http://www.ehow.com/how_5656042_use-activated-charcoal-odor-neutralizers.html says that it can eliminate odors, but it only recommends it for small spaces.

  • Activated carbon will absorb oxygen from the air when it is wet, so be careful using it in enclosed spaces with poor ventilation. I'm not sure how much of a concern (if any) that is when it has the modest humidity levels it would be exposed to in a normal indoor setting.
    – gregmac
    Commented Aug 25, 2011 at 14:50
  • Are you sure about that greg? I used carbon as filter media in my Marine tank and I certainly did not notice a decline in Oxygen (diluted in the water) Possibly various types of activated carbon have different tolereances?
    – Piotr Kula
    Commented Feb 13, 2013 at 11:37

1 Answer 1


When researching air purification you will come across a popular subject.

Ionisers VS Ozoninzer VS Activated Carbon


An air ionizer (or negative ion generator) is a device that uses high voltage to ionize (electrically charge) air molecules. Negative ions, or anions, are particles with one or more extra electrons.

This makes the air particles that get ionised turn into a 'magnet' because it is statically charges. You know like when your arm hairs rise to a piece of statically charged paper or sweater.

Advantages Is silent and can run anywhere in your home. Does not cause any health problems, it actaully good for people with allergies as it binds to dust and pollen. It will remove smells like cigarretes,smoke and other slight odours.

Disadvantages These particles don't evaporate into thin air.. once the ion binds to its victim it will drop to the floor, or stick to the wall.. in turn if you don't vacume(use a HEPA filter vacume) or clean your walls; overtime the odours can become worse and your hosue will suffer from static dust.

Ozone generator

Ozone (O3) or trioxygen, is a triatomic molecule, consisting of three oxygen atoms. It is an allotrope of oxygen that is much less stable than the diatomic allotrope (O2). Ozone in the lower atmosphere is an air pollutant with harmful effects on the respiratory systems of animals and will burn sensitive plants

Ozone has this myth behind it that it kills bacteria and smells. In fact it is very dangerous for all living things.. In large quantities. As far as I know.. ozone has no benefit in any health methods.

Advantages Only industrial advantages.

Disadvantages When used in small rooms it can be lethal, causes lung damage and can kill other living things like plants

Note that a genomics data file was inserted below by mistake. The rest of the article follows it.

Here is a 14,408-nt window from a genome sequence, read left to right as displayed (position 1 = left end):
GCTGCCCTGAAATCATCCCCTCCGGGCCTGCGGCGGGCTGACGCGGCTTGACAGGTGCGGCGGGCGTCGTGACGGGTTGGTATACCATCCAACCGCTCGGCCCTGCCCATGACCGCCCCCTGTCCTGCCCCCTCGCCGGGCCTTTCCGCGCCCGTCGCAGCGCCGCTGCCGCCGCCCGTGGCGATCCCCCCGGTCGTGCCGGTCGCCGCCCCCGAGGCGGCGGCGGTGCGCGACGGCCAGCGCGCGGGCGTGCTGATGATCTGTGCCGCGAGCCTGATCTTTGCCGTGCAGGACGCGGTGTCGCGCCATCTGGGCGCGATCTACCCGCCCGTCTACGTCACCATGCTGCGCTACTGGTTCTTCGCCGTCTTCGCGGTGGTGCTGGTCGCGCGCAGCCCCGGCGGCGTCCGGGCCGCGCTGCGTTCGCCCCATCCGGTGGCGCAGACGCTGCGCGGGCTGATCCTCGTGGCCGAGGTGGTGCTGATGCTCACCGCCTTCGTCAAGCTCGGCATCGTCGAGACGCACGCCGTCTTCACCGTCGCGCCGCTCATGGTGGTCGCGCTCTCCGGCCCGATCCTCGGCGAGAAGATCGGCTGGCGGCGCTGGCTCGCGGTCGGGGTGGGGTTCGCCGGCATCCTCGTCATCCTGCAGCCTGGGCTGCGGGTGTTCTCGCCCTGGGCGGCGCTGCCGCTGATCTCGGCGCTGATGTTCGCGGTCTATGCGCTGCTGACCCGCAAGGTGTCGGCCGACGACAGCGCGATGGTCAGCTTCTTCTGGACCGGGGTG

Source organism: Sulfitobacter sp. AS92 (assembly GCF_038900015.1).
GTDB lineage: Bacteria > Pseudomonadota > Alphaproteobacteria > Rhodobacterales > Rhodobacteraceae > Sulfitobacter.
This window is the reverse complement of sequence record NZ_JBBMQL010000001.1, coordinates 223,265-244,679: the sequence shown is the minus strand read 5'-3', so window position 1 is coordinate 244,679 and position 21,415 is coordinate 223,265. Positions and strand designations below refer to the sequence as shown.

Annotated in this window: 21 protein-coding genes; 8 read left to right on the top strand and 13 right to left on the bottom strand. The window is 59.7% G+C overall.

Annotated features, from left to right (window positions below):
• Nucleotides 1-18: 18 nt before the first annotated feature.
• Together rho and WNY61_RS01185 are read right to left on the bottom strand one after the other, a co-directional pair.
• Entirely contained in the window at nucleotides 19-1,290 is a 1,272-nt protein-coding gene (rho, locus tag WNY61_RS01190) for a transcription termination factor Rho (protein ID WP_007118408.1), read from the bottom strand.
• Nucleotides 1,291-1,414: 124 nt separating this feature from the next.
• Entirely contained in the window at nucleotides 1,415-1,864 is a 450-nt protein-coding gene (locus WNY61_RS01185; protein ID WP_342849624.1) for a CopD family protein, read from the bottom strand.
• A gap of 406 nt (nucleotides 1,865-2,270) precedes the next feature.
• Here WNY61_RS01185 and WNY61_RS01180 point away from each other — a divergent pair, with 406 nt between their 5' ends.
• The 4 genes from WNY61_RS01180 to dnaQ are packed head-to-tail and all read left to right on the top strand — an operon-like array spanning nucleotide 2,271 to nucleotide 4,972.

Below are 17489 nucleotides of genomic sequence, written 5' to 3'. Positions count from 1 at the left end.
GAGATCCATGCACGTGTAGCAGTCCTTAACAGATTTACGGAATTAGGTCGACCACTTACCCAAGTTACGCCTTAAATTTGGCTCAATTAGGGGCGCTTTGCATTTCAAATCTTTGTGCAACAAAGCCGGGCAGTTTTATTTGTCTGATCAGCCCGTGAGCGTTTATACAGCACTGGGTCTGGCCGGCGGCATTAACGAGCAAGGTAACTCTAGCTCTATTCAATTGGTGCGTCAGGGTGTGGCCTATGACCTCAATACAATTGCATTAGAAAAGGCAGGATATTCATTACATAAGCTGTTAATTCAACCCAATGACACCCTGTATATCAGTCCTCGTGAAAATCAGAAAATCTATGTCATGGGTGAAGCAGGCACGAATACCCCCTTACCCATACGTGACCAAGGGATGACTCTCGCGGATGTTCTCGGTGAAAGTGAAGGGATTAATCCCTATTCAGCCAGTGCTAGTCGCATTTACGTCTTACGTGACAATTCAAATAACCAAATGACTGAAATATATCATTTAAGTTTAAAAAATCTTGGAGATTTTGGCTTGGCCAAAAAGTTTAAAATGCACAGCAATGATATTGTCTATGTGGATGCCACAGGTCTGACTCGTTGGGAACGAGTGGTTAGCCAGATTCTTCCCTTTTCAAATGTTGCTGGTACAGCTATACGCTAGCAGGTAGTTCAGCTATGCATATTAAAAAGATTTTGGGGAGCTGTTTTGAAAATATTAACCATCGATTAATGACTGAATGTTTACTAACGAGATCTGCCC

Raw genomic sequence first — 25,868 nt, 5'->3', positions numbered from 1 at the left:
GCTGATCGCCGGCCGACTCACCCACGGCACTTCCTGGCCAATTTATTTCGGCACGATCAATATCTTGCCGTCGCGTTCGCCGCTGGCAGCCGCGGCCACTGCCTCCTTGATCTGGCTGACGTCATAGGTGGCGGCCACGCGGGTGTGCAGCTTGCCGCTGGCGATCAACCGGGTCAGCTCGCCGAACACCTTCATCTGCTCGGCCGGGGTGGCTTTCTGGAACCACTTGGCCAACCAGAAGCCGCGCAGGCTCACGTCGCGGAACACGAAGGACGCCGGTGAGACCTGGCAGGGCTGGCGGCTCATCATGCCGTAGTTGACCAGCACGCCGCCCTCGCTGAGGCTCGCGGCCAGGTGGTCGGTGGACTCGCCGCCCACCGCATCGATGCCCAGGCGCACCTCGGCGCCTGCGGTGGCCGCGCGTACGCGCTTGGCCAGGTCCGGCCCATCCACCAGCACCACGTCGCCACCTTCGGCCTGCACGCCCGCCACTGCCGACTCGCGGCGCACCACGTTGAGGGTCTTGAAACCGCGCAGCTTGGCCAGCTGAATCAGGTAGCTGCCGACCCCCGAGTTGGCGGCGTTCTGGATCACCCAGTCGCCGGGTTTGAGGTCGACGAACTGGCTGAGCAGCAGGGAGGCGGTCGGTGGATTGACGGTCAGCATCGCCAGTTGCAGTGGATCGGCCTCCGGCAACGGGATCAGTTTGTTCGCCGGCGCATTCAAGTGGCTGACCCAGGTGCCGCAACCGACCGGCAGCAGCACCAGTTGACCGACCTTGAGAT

Activated Carbon

Activated carbon, also called activated charcoal, activated coal or carbo activatus, is a form of carbon that has been processed to make it extremely porous and thus to have a very large surface area available for adsorption or chemical reactions.

Quoted Description

Filters with activated carbon are usually used in compressed air and gas purification to remove oil vapors, odors, and other hydrocarbons from the air. The most common designs use a 1 stage or 2 stage filtration principle in which activated carbon is embedded inside the filter media. Activated charcoal filters are used to retain radioactive gases from a nuclear boiling water reactor turbine condenser. The air vacuumed from the condenser contains traces of radioactive gases. The large charcoal beds adsorb these gases and retains them while they rapidly decay to non-radioactive solid species. The solids are trapped in the charcoal particles, while the filtered air passes through.

Advantages It is highly porous and can adsorb gas,chemicals and liquids in various sequences and reactions. has no side effects.

Disadvantages It does stop absorbing once its saturated.. and could start to realease other harmfull gases if not replaced. You cant just put a carbon block in your room and expect it to adsorb air, it needs a pumping system or filtering system of some sort.

I hope that can answer your question a bit.

I would suggest finding the source of the smell and eradicating it with bleach/soap and/or other freshers/cleaners/chemicals. Then vent your room for 24hours.

  • My friend suggested activated carbon for window ventilation here, does it make any sense in the case of pollen?
    – hhh
    Commented May 30, 2013 at 2:26
  • I have no conclusive or inconclusive details about that. I say that it is not as efficient as HEPA filters. But others claim carbon on its own work. I would strongly suggest a 5 micron pre filter sponge and then a HEPA filter. You can find them cheap on ebay. (even the ones used on vacuum cleaners are good)
    – Piotr Kula
    Commented May 30, 2013 at 10:17

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